We strongly recommend that you try to find a little time each week to engage in the online conversations (at times that are convenient to you) as the forums are an integral, and very rewarding, part of the course and the online learning experience.


To earn credit (CATS points) for your course you will need to register and pay an additional £10 fee for each course you enrol on. You can do this by ticking the relevant box at the bottom of the enrolment form or when enrolling online. If you do not register when you enrol, you have up until the course start date to register and pay the £10 fee.

See more information on CATS point

Coursework is an integral part of all online courses and everyone enrolled will be expected to do coursework, but only those who have registered for credit will be awarded CATS points for completing work at the required standard. If you are enrolled on the Certificate of Higher Education you need to indicate this on the enrolment form but there is no additional registration fee.

Assignments are not graded but are marked either pass or fail.

All students who successfully complete this course, whether registered for credit or not, are eligible for a Certificate of Completion. Completion consists of successfully passing the final course assignment. Certificates will be available, online, for those who qualify after the course finishes.


Description Costs
Course Fee £385.00
Take this course for CATS points £30.00


Dr Ilhaam Isaacs

Course aims

This course aims to facilitate students in thinking clearly about the following questions: What, if anything, is it that Jews, Christians, and Muslims are agreeing about when they join in claiming that there is a God; and what, if any, prospects are there for rationally defending or attacking this claim?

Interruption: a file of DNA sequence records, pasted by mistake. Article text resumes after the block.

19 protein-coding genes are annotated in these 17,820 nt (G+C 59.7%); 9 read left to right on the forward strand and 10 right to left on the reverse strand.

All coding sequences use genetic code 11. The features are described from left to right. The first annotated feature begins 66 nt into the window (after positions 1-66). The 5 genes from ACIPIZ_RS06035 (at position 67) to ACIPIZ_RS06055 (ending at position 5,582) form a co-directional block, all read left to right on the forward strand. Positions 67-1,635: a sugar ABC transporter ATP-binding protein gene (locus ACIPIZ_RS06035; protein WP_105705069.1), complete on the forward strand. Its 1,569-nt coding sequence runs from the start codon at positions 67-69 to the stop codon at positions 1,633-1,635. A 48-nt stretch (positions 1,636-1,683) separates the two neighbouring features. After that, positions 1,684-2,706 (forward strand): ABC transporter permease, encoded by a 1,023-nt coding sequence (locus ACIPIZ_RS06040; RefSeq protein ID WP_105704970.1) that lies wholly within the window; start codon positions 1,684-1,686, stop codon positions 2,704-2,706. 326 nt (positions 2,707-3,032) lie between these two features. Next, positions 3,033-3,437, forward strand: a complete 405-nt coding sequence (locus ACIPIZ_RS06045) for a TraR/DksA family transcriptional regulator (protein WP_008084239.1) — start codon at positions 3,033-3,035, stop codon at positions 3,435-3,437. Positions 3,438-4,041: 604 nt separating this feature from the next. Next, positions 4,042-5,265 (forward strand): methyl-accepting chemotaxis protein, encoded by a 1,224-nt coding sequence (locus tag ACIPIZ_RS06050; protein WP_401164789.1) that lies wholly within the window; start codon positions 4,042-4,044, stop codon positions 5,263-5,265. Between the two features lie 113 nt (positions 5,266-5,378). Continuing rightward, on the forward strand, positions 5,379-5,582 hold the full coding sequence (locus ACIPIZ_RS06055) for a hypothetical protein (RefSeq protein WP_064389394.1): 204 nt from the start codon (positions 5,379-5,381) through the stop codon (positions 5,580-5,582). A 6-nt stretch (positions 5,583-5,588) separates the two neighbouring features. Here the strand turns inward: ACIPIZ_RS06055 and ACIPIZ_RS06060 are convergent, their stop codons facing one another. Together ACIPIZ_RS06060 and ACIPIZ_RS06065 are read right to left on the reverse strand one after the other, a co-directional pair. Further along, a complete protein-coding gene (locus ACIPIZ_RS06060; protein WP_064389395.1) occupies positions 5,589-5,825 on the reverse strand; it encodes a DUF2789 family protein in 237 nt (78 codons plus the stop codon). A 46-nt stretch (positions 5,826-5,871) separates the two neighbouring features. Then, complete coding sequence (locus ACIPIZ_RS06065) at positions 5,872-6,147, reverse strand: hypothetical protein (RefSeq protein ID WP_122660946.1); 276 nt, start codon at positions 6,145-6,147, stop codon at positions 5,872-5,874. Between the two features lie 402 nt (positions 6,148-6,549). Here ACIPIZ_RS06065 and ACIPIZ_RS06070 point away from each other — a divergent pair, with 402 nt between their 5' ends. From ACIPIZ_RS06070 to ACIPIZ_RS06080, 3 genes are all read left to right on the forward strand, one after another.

Course Objectives

  • Introduce students to philosophical thinking in the British Analytical Tradition, particularly as it applies to topics in the Philosophy of Religion.
  • Familiarise students with the key arguments for and against the main positions in the debate about the existence of the classical theistic God.
  • Enable students to think clearly and for themselves about these issues, increasing their understanding of their own religious beliefs (if any) and those of others.

Teaching methods

There will be guided reading of texts and students will be directed to various online resources, including some interactive ones. The main online teaching and learning activity will be the discussion forums, where students gather in their ‘cyber agora’ to be gadflies to one another (in the nicest possible way).